Uber Freight announced today that it is expanding its signature drop trailer program Powerloop to California and that it is rolling out a new nationwide offering, Bundles, which allows carriers to book backhaul loads simultaneously with headhaul loads.
Both of these moves highlight Uber Freight’s increasing network density as the digital freight brokerage continues to scale. Uber Freight, the logistics division of Uber Technologies, Inc. (NYSE: UBER), announced earlier this month that it would move its global headquarters to Chicago in the spring of 2020.
‘Other Bets’, the financial reporting unit that includes Uber Freight, reported revenues of $195 million in the second quarter of 2019. While Other Bets includes Uber’s scooter and bike business, we believed that Uber Freight accounts for more than 90% of Other Bets, putting Uber Freight on a $702 million annual run rate.
Powerloop, which was formerly only available in Texas, will be introduced in the Los Angeles market first and then gradually expanded to the rest of California, explained Glen Stewart, Powerloop’s director of operations. While Uber Freight works with its shippers and carriers to identify opportunities for Powerloop, it starts with a local network that makes managing physical assets much easier.
The management of physical assets represents a step change in Uber Freight’s technical sophistication because, unlike driver capacity—whether rideshare or freight—which disappears and reappears on demand, trailers have to be repositioned close to demand. The goal of any trailer pool manager has to be to balance a network in such a way that it minimizes the number of times carriers are paid to re-position empty trailers.
“When we think about trailer position,” Stewart explained, “it all depends on the lanes and volumes we can get from a particular customer. That’s when we do the back-end work and figure out where to strategically place these trailers.”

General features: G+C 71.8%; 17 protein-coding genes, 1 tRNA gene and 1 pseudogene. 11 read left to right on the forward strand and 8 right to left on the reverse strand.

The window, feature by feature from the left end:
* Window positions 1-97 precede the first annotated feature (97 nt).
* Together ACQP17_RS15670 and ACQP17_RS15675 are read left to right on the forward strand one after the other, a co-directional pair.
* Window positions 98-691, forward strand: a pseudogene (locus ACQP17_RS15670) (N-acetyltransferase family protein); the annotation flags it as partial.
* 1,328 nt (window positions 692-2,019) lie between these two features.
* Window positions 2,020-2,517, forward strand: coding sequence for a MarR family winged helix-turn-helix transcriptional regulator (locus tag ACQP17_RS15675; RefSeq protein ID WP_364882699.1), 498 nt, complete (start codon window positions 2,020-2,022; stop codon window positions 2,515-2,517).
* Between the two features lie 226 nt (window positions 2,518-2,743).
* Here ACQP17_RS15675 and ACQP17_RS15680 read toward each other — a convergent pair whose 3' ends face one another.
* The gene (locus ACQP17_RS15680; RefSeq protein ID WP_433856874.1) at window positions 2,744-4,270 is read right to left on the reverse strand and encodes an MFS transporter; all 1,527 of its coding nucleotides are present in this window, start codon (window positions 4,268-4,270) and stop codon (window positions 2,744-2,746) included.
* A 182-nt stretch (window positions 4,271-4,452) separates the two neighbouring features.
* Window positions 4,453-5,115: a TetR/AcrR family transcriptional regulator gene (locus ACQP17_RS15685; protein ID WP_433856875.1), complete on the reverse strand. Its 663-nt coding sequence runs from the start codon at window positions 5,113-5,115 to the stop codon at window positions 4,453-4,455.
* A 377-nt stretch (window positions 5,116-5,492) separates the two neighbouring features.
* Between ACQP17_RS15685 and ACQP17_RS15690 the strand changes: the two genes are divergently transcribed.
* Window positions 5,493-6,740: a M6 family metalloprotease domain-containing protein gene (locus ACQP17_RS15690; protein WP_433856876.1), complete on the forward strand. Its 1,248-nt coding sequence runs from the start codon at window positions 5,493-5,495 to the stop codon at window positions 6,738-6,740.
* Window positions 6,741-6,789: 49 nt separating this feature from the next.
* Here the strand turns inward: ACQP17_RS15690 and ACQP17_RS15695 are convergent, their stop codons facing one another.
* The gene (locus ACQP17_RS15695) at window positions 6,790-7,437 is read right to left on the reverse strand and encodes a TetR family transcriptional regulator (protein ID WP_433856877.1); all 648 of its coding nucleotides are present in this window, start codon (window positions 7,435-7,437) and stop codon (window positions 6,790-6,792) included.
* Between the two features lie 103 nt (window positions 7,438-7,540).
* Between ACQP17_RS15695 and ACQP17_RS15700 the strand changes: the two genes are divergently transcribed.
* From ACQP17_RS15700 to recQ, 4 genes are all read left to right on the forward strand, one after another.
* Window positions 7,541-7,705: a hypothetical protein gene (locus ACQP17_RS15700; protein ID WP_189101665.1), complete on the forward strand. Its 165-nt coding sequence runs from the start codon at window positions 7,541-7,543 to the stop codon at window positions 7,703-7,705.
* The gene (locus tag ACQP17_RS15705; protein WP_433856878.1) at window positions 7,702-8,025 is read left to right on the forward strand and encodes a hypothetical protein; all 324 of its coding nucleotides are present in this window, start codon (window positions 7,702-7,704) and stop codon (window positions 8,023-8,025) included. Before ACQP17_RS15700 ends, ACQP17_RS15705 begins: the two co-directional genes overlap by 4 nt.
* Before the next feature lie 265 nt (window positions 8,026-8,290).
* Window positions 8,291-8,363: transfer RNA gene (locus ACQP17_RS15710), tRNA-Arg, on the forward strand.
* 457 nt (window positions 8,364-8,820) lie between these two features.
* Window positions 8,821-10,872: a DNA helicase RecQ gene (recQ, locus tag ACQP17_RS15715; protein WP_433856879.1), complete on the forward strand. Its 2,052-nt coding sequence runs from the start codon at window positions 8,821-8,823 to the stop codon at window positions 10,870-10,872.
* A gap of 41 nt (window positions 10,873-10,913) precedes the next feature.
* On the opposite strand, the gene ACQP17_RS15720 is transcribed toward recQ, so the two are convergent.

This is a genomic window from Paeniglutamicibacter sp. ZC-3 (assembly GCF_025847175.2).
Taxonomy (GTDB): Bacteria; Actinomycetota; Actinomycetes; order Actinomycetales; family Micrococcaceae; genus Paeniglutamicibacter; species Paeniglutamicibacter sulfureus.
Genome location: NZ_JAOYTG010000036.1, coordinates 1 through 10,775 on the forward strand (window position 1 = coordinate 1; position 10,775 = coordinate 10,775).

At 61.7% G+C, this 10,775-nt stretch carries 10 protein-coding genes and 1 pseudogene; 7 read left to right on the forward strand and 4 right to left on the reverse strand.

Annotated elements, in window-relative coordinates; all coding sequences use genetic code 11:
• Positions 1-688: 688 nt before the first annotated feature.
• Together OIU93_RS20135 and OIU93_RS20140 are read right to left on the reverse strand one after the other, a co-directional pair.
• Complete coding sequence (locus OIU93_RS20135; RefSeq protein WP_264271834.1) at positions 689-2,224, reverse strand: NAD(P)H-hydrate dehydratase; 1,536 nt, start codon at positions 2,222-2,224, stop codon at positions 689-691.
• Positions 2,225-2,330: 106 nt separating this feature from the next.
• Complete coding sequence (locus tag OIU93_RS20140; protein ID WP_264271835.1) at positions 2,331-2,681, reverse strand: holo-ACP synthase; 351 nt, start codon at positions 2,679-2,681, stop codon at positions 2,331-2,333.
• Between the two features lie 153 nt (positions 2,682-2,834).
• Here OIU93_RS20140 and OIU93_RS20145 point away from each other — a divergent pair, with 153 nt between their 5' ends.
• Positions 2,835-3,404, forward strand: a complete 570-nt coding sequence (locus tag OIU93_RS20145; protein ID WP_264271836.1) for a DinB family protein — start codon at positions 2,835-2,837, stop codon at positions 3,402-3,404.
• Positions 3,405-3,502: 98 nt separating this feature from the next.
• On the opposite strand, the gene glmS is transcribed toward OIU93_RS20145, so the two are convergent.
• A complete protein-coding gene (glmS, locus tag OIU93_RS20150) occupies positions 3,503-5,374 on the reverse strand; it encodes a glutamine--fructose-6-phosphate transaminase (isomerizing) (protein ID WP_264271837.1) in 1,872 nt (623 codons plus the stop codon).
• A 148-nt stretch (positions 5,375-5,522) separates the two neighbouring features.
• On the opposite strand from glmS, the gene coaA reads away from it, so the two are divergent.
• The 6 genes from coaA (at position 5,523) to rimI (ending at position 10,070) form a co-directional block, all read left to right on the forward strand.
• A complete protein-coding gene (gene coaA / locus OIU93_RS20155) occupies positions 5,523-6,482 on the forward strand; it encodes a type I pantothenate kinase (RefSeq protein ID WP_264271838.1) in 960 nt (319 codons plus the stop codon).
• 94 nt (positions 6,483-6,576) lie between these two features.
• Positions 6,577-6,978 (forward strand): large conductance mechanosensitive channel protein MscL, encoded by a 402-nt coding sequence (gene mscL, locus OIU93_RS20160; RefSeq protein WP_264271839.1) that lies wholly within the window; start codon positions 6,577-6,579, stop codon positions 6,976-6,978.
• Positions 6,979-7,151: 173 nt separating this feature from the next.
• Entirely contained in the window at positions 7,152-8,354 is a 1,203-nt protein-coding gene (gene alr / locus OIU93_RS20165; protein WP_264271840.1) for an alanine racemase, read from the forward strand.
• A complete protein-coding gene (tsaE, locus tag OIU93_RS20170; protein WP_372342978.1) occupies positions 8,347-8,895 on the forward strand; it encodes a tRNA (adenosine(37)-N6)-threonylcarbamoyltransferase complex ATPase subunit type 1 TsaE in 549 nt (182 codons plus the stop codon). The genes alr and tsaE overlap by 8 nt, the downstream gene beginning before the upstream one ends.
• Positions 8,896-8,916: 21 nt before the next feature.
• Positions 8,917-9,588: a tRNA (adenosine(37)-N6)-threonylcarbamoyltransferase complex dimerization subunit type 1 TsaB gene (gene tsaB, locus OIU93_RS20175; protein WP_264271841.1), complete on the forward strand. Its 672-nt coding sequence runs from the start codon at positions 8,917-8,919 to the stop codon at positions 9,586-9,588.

We suspect that many of Powerloop’s initial moves when it enters a market may be intra-customer, i.e., from a distribution center to a retail location and back, but Stewart said that Uber Freight approaches Powerloop and Bundle from a similar perspective.
“Powerloop tries to find the round trip, somewhat similar to Bundles,” Stewart said.
Both offerings are designed to drive carrier stickiness by improving asset utilization and automating a painful part of the driver’s daily workload, but they both depend on Uber Freight having achieved a certain scale and volume of freight.
“We’ve seen that in Texas when we’ve launched a program with a lot of demand, we’re meeting a need for the carrier base,” Stewart said. “At Uber Freight, our owner-operators are our bread and butter, and we want to ensure we’re being transparent and giving them the opportunity to explore different options. We’ve seen a high demand and we’ve seen carriers come back.”
Powerloop, it should be noted, also effectively offers Uber Freight’s shipper customers additional capacity and flexibility in their facility operations. The availability of drop trailers improved LG Electronics’ facility ratings and lowered its transportation costs, company officials said.
“We were asking ourselves: how do we make our logistics smoother? Better? Uber Freight and Powerloop were the perfect introductions,” said Denis Marion, LG’s U.S. director of logistics operations. “LG has peak periods throughout the year; we were impressed by their performance throughout Black Friday.”
While Powerloop initially gets traction and users in a dense network of local routes, customers in Texas also use it for long-haul moves, Stewart said. Uber Freight will continue to build the Powerloop brand, acquire more assets, and establish predictable demand for power-only moves, Stewart said. Eventually, Powerloop will be a nationwide offering and its local markets will be linked and integrated with each other.